Sunday, 10 April 2011

If You Can't Handle the Heat [Outside], Get in the Kitchen

On Saturday evening, the night of my shadowing experience at The Short Story, I remember seeing what looked like sangria; regardless of what it actually was, the idea had been planted ("inception," anyone?). Sunday proved to be a beautiful day and with a shift in weather to the warmer side, sangria sounded like an extraordinary idea. And as such weather blossoms, I often think equate that heat with the freshness and vibrancy of fruit--particularly mango--and decided to pair that in some way with salmon. With a recent gift from Normandy (sel gris, a.k.a. grey sea salt) also needing to find a home in my blog, I ended up with a great Sunday dinner: Pan-seared salmon atop a bed of steamed green beans with sel gris, garnished with an orange balsamic reduction sauce (influenced by an episode of Dinner: Impossible I had recently seen), and served with jasmine rice and a spicy mango-cucumber salad. Oh yeah, along with a tall, cold glass of sangria. Of course with no actual blood in it, sangria comes from the Spanish word sangre and is based on the tradition of using red wine as the base. From what I have read, there is no one way of making an "authentic" sangria; as you continue reading, note the different layers to this wine punch of sorts and feel free to let your culinary creative juices (wait for the punch line...) flow.

To begin, you will need a pitcher (or in my case, a 2-liter bottle with most of the top cut off; leave a bit of a hinge). Pour in any red wine you may have (any cheap wine will do, especially if you plan to make a lot of it). Taking note of my favorite ingredients ratio (1:1), for my one bottle of Cabernet Sauvignon, I sliced the citrus fruits and, squeezing the juices out of each into the wine, added those to the bottle. After dicing up the pear and adding that, I sliced three apples--one red and one golden delicious, as well as a granny smith--and added half of each to the party. Finally, put this in the fridge and let all the juices and flavours dance around for a couple hours (preferably overnight). Especially if you're using a bottle such as I did, go ahead and place the cap; red wine exposed to air can get to the vinegary-tasting phase fairly easily so keeping the top surface area as covered as possible is definitely a good idea.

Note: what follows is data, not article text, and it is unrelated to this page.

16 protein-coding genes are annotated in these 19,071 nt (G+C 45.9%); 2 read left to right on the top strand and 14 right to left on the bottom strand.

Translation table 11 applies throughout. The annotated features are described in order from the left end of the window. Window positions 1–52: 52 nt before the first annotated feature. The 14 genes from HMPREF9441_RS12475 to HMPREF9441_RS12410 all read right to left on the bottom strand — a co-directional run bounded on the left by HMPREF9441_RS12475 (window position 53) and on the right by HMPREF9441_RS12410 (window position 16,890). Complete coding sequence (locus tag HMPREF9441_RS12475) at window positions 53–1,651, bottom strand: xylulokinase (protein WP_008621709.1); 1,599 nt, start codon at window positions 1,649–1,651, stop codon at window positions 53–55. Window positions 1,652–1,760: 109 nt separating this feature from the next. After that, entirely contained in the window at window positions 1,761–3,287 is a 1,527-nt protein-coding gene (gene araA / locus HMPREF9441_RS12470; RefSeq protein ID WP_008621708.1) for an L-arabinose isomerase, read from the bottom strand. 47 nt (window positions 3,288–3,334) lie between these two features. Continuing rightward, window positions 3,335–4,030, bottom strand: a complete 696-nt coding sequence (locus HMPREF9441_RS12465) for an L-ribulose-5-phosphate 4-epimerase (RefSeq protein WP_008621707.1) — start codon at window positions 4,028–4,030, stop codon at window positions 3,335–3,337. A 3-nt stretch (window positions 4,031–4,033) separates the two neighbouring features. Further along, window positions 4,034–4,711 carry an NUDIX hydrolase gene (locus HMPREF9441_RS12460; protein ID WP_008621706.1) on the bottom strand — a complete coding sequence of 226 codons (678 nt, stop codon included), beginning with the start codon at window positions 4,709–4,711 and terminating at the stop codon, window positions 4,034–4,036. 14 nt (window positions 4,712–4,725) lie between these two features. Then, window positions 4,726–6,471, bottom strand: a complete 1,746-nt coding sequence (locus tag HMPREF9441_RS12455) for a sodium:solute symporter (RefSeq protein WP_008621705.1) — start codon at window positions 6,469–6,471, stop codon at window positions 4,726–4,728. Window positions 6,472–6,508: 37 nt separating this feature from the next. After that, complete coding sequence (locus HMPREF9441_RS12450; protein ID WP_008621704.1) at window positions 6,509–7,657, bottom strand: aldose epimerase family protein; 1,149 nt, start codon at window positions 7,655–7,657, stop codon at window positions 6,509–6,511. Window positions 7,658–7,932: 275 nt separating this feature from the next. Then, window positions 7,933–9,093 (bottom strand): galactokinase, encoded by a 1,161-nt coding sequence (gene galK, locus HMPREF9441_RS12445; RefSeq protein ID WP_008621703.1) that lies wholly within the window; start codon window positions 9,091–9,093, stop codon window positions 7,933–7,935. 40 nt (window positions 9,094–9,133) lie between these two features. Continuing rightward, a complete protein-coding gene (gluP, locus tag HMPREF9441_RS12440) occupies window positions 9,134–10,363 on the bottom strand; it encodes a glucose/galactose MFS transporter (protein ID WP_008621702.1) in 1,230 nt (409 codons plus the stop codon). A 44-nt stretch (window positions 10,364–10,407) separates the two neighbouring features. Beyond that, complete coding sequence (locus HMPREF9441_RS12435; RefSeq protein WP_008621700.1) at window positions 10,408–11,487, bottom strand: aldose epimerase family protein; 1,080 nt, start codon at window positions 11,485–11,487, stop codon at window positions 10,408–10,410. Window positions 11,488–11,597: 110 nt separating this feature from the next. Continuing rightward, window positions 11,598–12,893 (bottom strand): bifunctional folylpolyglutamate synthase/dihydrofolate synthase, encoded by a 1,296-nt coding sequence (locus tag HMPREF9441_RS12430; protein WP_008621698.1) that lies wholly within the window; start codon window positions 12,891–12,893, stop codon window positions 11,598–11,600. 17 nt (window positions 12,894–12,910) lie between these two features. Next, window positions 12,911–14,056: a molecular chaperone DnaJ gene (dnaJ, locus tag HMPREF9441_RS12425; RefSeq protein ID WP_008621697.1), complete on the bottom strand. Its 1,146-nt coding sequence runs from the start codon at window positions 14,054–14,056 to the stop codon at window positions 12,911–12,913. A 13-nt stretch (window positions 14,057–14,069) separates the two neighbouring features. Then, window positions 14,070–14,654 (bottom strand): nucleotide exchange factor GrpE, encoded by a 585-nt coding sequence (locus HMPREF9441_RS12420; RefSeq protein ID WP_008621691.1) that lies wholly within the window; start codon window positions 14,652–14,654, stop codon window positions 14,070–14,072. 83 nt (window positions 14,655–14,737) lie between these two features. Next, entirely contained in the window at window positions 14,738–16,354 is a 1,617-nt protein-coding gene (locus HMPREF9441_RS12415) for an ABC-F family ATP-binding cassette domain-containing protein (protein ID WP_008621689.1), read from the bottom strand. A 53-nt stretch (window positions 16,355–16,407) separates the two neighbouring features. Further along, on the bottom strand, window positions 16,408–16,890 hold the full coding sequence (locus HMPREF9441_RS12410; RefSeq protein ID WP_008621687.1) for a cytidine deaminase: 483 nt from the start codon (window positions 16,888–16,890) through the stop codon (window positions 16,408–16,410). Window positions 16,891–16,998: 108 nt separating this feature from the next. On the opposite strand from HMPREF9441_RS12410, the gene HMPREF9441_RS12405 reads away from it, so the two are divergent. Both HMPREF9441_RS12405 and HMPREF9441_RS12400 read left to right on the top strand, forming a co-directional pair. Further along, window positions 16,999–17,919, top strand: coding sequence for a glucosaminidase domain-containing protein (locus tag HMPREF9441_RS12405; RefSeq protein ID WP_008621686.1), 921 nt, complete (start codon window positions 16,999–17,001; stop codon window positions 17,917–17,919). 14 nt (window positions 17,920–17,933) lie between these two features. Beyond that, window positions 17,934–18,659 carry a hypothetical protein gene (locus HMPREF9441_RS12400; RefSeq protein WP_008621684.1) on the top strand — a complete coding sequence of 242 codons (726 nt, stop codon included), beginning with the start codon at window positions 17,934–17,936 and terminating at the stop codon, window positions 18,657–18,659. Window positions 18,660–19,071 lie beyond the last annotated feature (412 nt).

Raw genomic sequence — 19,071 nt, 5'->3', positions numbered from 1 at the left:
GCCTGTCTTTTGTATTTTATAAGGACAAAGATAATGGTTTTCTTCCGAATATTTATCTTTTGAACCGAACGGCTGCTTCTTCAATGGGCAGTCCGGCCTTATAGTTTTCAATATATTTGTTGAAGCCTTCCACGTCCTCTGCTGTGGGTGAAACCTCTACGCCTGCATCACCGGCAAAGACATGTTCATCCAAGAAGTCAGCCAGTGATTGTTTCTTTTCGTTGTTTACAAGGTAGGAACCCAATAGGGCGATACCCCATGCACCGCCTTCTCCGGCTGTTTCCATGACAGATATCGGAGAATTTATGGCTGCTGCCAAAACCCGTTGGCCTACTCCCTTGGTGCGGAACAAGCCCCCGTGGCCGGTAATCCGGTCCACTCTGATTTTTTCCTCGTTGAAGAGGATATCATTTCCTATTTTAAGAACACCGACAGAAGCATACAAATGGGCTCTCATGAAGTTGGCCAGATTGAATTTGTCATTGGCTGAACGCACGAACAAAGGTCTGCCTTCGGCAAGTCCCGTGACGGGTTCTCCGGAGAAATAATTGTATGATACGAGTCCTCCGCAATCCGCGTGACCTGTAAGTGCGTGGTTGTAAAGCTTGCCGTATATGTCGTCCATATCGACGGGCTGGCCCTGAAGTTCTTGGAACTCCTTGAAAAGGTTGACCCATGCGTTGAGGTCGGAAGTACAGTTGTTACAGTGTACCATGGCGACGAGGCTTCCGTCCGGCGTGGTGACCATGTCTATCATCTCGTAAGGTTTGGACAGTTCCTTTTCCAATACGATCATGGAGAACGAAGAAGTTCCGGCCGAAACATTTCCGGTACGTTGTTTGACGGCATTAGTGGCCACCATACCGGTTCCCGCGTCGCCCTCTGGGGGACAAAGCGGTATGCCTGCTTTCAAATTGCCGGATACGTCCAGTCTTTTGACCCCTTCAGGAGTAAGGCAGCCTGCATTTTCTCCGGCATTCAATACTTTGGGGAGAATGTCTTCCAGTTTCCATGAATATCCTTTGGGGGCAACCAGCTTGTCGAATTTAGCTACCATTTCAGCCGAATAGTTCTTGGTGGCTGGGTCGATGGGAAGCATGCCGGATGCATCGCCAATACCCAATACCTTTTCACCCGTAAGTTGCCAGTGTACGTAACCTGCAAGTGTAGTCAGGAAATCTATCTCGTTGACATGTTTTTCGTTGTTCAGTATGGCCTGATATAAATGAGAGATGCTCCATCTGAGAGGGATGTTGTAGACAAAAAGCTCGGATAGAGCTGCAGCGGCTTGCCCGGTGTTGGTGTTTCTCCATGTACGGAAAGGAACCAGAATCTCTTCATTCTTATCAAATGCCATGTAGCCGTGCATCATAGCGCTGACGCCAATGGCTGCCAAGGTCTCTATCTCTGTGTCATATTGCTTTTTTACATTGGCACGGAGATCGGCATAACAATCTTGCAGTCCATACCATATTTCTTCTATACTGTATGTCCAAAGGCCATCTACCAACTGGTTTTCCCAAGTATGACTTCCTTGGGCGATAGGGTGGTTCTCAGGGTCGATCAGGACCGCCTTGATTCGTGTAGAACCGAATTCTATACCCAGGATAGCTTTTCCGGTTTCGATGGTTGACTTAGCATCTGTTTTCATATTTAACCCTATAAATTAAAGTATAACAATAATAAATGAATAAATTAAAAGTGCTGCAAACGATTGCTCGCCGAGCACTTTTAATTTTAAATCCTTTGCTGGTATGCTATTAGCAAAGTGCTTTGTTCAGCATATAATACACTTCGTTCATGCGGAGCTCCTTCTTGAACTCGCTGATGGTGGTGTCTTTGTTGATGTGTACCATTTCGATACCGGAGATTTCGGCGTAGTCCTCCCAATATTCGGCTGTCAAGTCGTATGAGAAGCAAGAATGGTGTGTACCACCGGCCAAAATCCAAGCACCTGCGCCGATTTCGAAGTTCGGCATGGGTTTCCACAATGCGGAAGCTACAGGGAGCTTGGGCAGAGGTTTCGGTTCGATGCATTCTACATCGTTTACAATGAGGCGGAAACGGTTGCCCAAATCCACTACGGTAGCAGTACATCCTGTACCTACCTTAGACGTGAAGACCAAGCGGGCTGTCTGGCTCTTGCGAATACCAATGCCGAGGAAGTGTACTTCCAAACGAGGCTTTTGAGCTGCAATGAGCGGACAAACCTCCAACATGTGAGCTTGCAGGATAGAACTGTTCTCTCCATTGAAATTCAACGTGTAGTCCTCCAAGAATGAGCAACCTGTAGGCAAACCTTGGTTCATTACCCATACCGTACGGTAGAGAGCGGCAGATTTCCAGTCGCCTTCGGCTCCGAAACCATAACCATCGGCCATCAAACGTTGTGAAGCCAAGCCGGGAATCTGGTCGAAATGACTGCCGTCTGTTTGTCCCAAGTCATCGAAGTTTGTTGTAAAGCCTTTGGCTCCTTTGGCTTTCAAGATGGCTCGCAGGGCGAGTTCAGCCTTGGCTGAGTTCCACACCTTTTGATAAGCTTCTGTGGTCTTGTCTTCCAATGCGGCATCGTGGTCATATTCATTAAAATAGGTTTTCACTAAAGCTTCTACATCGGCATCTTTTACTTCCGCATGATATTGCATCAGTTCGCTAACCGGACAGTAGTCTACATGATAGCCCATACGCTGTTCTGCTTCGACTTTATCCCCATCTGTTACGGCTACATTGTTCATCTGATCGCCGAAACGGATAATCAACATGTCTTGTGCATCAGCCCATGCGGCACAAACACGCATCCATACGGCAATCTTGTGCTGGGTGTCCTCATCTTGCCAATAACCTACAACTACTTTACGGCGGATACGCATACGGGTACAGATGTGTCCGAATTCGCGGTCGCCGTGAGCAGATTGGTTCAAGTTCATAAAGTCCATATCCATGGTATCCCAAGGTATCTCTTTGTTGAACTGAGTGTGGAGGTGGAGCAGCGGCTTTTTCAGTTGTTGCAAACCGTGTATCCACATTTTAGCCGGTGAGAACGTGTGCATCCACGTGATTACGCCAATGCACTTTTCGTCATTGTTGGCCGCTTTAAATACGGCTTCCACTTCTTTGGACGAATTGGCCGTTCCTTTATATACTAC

As I have written before, the best salmon I have cooked to date (and certainly one of my best meals in my short culinary career) was in Paris. Unfortunately, we do not have too many fresh poissoneries as I had back then, so I ended up working with a frozen fillet which worked out pretty well, all things considering. In any case, after a quick defrost (in a ziploc bag and defrosting in a container of water; don't defrost at room temperature!), brown a tablespoon of unsalted butter and after seasoning one side with sea salt and ground black pepper, sear that side for about 2 minutes. When the fillet can be moved without sticking (though, take note of the non-stick pan and butter I'm using at this stage), add a teaspoon of lemon juice to the exposed side of the salmon fillet, season it with salt and pepper, and flip the fillet to sear it for another 2 minutes. Transfer the skillet (so long as it's oven safe!) to the pre-heated oven (250 °F) and allow it to finish cooking for about 15-20min or until the fish just starts to naturally pull apart. If you gently push the top of the fillet, it should just barely bounce back. If you do not have an oven-safe skillet, go ahead and keep frying the salmon until it is no longer raw and it just starts to pull apart with the slight aid of a fork.

With the salmon now resting, melt 1/2 tbsp unsalted butter and coat a handful of beans (vine end cut off, not the tip!) in the butter. Season them with some ground black pepper and let them cook for about a minute or two; then add about 1/3 c water to let them steam for about 10 min. Do not overcook the beans to the point the water evaporates (essentially frying the beans) or to the point of the beans essentially wilting. You definitely want that bit of crunch to it. When finished, plate up the beans and sprinkle some sel gris (or regular sea salt if you don't have it).

Again adding to the warm weather theme--which often equates to mango and an island flare--dice up half a yellow onion, half a cucumber, a roma tomato, and an ataulfo mango. Mince a jalapeño pepper and mix it all together. Feel free to adjust the ingredients to match your taste buds. This spicy mango-cucumber salad will serve as the garnish to the salmon.

Now it's time to get ready for plating! But first, continue with the citrus theme by simmering 1/2 c pulp free orange juice, a tablespoon or two of balsamic vinegar, and a tablespoon of granulated sugar. Let this reduce until about a fourth of the sauce has evaporated and you are left with great, concentrated flavour.

Served alongside freshly cooked jasmine rice, the orange-balsamic reduction ties the dish together and the juices of the salad adds a complimentary brightness to the sea salted green beans and salmon.

And do not forget about the sangria prepared earlier as, after a few hours in the fridge, it is finally time to give it a taste! Serve it cold with ice (if you have the plastic ice cubes, use those so the water doesn't dilute the sangria), and try to give the sangria a bit of a stir and use any means necessary to carefully pull out some fruit slices. The sangria itself should last refrigerated for about a week, after which time it may start to go sour (some on-line suggest it will also get bitter because of the citrus rinds).

For more photos of this warm spring season meal and prep work, click here.

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